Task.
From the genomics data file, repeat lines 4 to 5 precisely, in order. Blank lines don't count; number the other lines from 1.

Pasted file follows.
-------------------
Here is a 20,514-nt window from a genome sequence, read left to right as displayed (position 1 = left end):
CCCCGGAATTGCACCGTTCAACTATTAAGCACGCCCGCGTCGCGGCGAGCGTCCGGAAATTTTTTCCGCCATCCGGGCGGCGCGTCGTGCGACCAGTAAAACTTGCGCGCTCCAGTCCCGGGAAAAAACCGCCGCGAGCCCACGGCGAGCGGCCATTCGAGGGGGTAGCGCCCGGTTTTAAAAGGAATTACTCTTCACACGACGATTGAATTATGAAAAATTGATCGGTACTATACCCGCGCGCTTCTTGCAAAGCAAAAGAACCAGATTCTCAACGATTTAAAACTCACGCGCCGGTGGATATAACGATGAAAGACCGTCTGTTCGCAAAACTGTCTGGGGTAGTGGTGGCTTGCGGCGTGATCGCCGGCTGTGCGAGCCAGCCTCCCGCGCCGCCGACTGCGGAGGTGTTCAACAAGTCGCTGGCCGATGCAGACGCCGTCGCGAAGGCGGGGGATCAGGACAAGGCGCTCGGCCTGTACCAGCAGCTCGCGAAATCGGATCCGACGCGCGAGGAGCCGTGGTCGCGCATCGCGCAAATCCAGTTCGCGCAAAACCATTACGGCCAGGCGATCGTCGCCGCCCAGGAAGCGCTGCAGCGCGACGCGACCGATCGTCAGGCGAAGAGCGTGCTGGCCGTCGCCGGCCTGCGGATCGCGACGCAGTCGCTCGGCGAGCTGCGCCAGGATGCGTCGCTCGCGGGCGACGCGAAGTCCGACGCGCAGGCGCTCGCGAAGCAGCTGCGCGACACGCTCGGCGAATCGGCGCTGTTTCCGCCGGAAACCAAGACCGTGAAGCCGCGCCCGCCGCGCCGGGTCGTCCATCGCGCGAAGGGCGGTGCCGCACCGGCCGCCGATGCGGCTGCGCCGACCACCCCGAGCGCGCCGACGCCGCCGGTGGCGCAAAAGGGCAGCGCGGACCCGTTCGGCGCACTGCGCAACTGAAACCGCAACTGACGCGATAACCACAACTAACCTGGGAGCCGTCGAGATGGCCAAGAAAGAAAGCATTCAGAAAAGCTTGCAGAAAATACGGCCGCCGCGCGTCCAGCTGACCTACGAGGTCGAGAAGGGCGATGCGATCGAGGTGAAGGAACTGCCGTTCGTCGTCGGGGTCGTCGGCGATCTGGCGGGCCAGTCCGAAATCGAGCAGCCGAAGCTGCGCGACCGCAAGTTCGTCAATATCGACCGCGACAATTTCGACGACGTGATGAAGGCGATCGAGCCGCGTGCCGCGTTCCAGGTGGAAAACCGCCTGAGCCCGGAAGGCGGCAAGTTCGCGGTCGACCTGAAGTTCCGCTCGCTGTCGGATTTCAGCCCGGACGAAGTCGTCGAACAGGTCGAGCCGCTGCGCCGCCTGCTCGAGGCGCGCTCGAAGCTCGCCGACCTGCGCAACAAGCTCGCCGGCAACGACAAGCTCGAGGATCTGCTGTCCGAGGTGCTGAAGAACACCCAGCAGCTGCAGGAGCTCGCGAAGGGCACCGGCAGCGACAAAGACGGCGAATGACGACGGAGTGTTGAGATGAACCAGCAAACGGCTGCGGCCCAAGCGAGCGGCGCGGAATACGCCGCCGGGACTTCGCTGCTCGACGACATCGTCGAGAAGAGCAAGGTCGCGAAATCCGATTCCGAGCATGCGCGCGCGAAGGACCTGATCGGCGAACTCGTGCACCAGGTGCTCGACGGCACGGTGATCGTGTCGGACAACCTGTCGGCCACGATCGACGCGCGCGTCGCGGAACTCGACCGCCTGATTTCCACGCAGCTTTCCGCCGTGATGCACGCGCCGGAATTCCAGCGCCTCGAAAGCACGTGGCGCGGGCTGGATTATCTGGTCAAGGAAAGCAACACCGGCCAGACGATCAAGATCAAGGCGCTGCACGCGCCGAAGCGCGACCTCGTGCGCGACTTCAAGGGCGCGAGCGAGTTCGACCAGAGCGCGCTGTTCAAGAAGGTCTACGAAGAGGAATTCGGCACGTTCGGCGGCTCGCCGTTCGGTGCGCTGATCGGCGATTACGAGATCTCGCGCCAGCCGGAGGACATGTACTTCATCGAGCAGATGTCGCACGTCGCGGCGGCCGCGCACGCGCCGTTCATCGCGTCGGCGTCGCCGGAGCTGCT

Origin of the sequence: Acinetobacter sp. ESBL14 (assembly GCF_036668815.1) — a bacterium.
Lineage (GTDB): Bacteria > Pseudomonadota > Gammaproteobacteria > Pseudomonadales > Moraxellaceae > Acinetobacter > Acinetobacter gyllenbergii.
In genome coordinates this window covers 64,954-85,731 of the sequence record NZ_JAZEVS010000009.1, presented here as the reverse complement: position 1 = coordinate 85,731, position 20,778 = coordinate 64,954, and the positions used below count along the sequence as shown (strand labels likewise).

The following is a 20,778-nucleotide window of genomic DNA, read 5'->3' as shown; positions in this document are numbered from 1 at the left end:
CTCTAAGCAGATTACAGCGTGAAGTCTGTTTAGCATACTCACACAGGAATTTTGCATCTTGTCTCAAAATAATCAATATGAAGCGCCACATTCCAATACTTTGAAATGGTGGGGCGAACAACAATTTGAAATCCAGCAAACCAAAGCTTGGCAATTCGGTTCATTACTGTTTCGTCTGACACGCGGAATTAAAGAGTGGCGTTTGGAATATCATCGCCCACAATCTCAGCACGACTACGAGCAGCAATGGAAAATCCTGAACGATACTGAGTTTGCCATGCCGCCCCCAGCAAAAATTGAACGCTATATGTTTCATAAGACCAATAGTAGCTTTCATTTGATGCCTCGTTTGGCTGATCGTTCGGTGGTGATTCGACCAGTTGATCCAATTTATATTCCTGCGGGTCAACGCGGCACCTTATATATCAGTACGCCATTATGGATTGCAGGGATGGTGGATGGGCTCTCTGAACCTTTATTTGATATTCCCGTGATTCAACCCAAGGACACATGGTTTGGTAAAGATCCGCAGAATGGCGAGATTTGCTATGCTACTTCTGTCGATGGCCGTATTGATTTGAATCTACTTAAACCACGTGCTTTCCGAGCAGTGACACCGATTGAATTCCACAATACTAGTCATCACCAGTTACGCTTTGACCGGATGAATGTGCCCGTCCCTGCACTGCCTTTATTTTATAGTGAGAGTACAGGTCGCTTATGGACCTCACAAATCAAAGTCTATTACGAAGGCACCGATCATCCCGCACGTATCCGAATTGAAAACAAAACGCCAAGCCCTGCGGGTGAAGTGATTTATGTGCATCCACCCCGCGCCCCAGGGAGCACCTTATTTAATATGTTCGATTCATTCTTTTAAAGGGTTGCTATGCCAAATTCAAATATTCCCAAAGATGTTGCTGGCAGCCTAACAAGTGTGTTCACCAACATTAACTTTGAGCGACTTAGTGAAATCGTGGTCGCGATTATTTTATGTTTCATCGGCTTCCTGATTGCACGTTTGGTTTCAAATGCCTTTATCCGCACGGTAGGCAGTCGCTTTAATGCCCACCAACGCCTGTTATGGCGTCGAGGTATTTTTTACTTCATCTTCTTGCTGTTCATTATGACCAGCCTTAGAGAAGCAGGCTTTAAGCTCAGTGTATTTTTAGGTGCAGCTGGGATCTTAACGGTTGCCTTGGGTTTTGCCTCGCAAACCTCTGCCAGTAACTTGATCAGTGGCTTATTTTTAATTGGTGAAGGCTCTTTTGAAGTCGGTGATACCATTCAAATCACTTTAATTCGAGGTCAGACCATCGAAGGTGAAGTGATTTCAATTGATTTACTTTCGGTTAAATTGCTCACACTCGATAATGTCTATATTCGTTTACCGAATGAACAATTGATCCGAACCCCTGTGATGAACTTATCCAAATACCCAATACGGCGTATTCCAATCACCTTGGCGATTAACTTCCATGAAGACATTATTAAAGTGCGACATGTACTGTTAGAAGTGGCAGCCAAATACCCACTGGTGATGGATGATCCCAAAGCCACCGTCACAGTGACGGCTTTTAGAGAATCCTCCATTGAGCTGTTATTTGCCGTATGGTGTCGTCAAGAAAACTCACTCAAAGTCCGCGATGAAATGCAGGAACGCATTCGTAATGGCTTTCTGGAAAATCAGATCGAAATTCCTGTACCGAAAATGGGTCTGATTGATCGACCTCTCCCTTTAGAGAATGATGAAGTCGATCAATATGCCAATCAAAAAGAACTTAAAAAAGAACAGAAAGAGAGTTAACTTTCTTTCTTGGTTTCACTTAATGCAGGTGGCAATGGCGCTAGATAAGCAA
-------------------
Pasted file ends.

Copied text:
Lineage (GTDB): Bacteria > Pseudomonadota > Gammaproteobacteria > Pseudomonadales > Moraxellaceae > Acinetobacter > Acinetobacter gyllenbergii.
In genome coordinates this window covers 64,954-85,731 of the sequence record NZ_JAZEVS010000009.1, presented here as the reverse complement: position 1 = coordinate 85,731, position 20,778 = coordinate 64,954, and the positions used below count along the sequence as shown (strand labels likewise).